Bolte Bridge

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Bolte Bridge
View of the bridge from the bank of the Yarra River
Carries 6 lanes (3 inbound, 3 outbound)
Crosses Yarra River
Locale Melbourne, Australia
Maintained by Transurban
Design Cantilever
Total length 490 metres
Width 15.35 metres
Longest span 173 metres
Clearance below Approx 25 metres
AADT Approx 50,000
Opened 16 August 1999
Toll A$2.09 (one way)
Coordinates 37°49′10.12″S 144°55′55.65″E / 37.8194778°S 144.932125°E / -37.8194778; 144.932125

The Bolte Bridge is a large twin cantilever bridge in Melbourne, Victoria, Australia. It crosses the Yarra River and Victoria Harbour in the Docklands area to the west of the Melbourne CBD. It forms part of the CityLink system of toll roads that joins the Tullamarine Freeway from the northern suburbs with the West Gate Freeway and the Domain and Burnley tunnels to the Monash Freeway and the south eastern suburbs.

Construction[change | change source]

The bridge was designed by architects Denton Corker Marshall. It was built for Transurban by Baulderstone Hornibrook, from 1996–1999 and cost AU$75 million.[1] It was named by Jeff Kennett, for former Premier of Victoria, Sir Henry Bolte because it linked the West Gate, Monash and Tullamarine Freeways - projects planned or completed by the Bolte Government.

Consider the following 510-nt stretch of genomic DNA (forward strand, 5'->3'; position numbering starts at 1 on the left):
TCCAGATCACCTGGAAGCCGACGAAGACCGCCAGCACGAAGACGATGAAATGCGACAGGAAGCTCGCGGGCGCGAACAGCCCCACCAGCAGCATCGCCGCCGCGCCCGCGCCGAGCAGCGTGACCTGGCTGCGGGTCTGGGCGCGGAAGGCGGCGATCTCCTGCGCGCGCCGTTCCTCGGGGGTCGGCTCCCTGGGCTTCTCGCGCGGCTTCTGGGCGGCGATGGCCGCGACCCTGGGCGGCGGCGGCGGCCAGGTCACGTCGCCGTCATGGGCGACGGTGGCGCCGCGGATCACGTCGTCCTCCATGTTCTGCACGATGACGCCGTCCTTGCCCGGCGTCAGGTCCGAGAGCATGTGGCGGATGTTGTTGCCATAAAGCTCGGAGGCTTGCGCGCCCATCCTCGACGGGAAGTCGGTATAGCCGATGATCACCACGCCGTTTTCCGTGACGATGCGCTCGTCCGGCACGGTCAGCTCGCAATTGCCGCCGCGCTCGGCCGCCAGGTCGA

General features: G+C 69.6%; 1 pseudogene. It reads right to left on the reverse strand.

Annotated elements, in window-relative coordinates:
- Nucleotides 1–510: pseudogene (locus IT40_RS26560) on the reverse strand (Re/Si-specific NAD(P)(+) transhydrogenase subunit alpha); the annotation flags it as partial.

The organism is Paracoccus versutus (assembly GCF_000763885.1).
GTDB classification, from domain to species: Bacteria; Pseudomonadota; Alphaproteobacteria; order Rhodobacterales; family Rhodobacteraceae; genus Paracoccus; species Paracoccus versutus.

It is one of the largest balanced cantilever cast in situ box girder bridges in Australia. It is built as two separate bridges of variable depth, prestressed concrete box girders, separated by a 1.15 m (4 ft) gap between the structures.

The bridge has two 140 m (459 ft)[2] high silver towers. These are on either side of the roadway at the middle of the bridge's span. These two towers are only for show, and are not joined to the main body of the bridge.[2] The towers are hollow, and have ladders leading to a small roof top hatch. The Bolte Bridge has four spans with two main spans of 173 m (568 ft) and side spans of 72 m (236 ft).[1] The total length of the bridge is 490 m (1,608 ft). The twin bridge has two 15.35 m (50 ft) wide decks, each with three lanes of vehicles.[1] There is no access for cyclists or pedestrians.

Other bridges in Australia built in the same way are the Gateway Bridge, Brisbane and Mooney Mooney Bridge near Gosford, north of Sydney.

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